About

For several months, I’ve been really nervous that I’m about to have a heart attack. I haven’t though. Finally my dear husband (DH) suggested that I maybe was dealing with heart-related anxiety because I was holding things in my heart that didn’t belong there–that I needed to let go. I’m what he calls a verbal processor. So I started talking.

First I was telling him about being sent to boarding school in 10th grade and how I felt like my parents had given up on me. Then I talked about the wreath that my grandmother made before I was born. It had two little dolls–a boy and a girl–representing my older sister and brother. But there was no doll for me. Even though he already knew, I told him again how Mom was pregnant with me not just unexpectedly, but when they were actively trying to prevent pregnancy. And how I always felt a little outside my family because they were this whole family unit without me, then I came along after they were done having kids and they had to start all over again. Even though they assured me they wanted me (as soon as they found out I was coming), I felt like I had to earn my place among them. Just singing around the piano made me feel left out. Mom was an alto and my big sister a soprano, my brother was a bass and my dad a tenor. What was left for me? Especially when I didn’t know how to sing harmony.

I moved on to talking about feeling like I have to earn God’s favor as well. Surely He’s tired of my disobedience and distrust. Certainly my allotment of grace has nearly expired. I keep expecting the other shoe to drop. I’m so imperfect, I keep waiting for all of my mistakes and bad choices to catch up with me in some big horrible experience, like some sort of penance for everything I’ve screwed up, an impending disaster was not only of my own making, but for my own good.

DH asked me if I really thought God worked that way. I responded, “Well, I know I’m not supposed to.” And, honestly, I don’t think God works that way, but I often feel and act as thought He does. Even though I (ought to) know He doesn’t.

I had the song “Can’t Take My Eyes Off You” running through my head during our discussion.  I know it’s an oldie, but the version I kept hearing was the scene from 10 Things I Hate About You where Heath Ledger’s character is singing on the bleachers accompanied by the school marching band. The song starts out with the line, “You’re just too good to be true.” Just like I was thinking about God and grace and my not having to pay the price for each and every sin I’ve produced.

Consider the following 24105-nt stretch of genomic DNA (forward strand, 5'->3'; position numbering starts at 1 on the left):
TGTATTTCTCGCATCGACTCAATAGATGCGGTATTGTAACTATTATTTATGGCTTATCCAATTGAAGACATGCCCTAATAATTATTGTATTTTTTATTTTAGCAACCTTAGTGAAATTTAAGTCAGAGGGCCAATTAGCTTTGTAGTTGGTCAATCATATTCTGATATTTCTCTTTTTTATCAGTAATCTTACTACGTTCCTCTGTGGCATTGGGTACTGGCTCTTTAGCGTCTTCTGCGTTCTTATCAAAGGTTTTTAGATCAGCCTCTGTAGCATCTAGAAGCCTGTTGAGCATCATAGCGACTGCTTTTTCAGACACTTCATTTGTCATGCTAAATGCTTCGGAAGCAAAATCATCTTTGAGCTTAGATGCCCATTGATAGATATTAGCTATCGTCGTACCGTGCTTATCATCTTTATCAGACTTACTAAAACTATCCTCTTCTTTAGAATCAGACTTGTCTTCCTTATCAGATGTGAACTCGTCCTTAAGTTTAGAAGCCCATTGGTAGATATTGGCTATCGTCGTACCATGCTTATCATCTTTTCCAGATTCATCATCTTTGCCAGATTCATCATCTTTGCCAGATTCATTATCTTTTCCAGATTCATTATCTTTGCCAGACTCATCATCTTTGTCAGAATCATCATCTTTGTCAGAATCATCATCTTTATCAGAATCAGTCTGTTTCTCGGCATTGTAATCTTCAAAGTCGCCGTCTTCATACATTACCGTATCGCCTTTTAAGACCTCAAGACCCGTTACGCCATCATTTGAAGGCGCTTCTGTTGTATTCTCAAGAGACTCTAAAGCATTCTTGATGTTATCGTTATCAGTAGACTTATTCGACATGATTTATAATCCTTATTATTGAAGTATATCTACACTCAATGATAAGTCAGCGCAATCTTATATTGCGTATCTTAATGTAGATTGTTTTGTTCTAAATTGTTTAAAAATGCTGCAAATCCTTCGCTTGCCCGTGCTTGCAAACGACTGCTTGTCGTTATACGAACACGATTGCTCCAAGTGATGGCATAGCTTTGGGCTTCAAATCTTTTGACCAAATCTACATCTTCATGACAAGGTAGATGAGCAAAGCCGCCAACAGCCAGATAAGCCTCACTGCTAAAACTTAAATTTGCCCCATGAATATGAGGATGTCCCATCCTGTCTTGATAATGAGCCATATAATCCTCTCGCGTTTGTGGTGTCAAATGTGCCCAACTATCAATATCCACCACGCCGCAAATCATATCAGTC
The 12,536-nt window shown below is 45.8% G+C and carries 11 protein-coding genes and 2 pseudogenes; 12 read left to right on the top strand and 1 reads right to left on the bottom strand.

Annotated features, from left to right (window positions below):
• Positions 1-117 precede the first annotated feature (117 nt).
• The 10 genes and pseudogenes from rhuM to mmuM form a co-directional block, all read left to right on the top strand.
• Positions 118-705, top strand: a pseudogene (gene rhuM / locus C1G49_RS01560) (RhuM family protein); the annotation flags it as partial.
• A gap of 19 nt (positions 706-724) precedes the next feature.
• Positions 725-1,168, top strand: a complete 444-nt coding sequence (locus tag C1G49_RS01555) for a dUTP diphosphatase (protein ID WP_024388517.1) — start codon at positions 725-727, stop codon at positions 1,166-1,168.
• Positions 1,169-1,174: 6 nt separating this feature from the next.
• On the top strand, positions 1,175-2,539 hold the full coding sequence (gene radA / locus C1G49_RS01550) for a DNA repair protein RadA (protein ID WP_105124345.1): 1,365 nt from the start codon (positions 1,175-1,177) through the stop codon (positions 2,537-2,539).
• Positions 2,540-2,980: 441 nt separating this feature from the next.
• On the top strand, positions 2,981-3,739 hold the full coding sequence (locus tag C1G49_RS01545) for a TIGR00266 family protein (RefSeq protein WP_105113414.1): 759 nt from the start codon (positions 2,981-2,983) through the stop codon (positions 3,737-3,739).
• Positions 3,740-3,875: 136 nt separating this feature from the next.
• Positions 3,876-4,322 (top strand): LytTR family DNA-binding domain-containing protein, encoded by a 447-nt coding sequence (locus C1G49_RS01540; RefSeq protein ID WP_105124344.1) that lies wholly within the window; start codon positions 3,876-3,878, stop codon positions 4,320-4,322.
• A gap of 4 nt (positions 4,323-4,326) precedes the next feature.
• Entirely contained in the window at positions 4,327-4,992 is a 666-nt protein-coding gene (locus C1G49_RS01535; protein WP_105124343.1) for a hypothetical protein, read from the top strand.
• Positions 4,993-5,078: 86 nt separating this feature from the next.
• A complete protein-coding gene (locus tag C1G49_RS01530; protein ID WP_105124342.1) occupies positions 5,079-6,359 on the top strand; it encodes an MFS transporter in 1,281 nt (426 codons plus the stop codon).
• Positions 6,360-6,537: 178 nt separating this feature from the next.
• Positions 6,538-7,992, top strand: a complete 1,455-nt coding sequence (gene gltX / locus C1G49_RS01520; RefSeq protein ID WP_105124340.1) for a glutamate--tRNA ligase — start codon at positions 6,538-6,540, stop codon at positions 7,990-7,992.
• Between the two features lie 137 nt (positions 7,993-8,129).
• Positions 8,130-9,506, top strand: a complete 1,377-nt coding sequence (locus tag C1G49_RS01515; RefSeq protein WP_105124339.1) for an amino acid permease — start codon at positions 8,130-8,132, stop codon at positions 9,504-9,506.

Later on, as the evening was winding down and DH was nodding off, I remembered the lyric from the end of the tune, “Let me love you.” It seemed like that was God’s message just for me: Stop trying so hard to earn the love I am already giving you and just let Me love you. Quit doing so much and just be the woman I am making you to be.

So, in an attempt to spend more time with God in His word, I’ve started this blog. I don’t know whether I’ll get to it every day or every week or on any sort of regular basis. I’m trying not to have a plan or a whole series of expectations, but just setting this place aside to be me.

2 thoughts on “About

  1. You put so eloquently into plain English much of how I feel about myself. All the currents under the surface of the water I tread being okay with myself. I’ve never been truly comfortable though, always dog-paddling in no particular direction, just breathing above the water, not feeling as if I could just float or trusting that it’s even possible. I feel underwater, other-than, and outside, among most people in my daily life. So I identify with (C.S. Lewis?) “the natural conclusion is that I am not made for this world” or something like that. Thank you so very much for this ‘about,’ Amy. And thanks to your DH. (:K ~Christoph

    • Thanks for your comment, Christoph! One thing I’m learning as I grow older and, I hope, wiser: when I choose talk about the things that hide deep inside–especially those painful, isolating feelings–it is surprising how frequently other people tell me they can relate.

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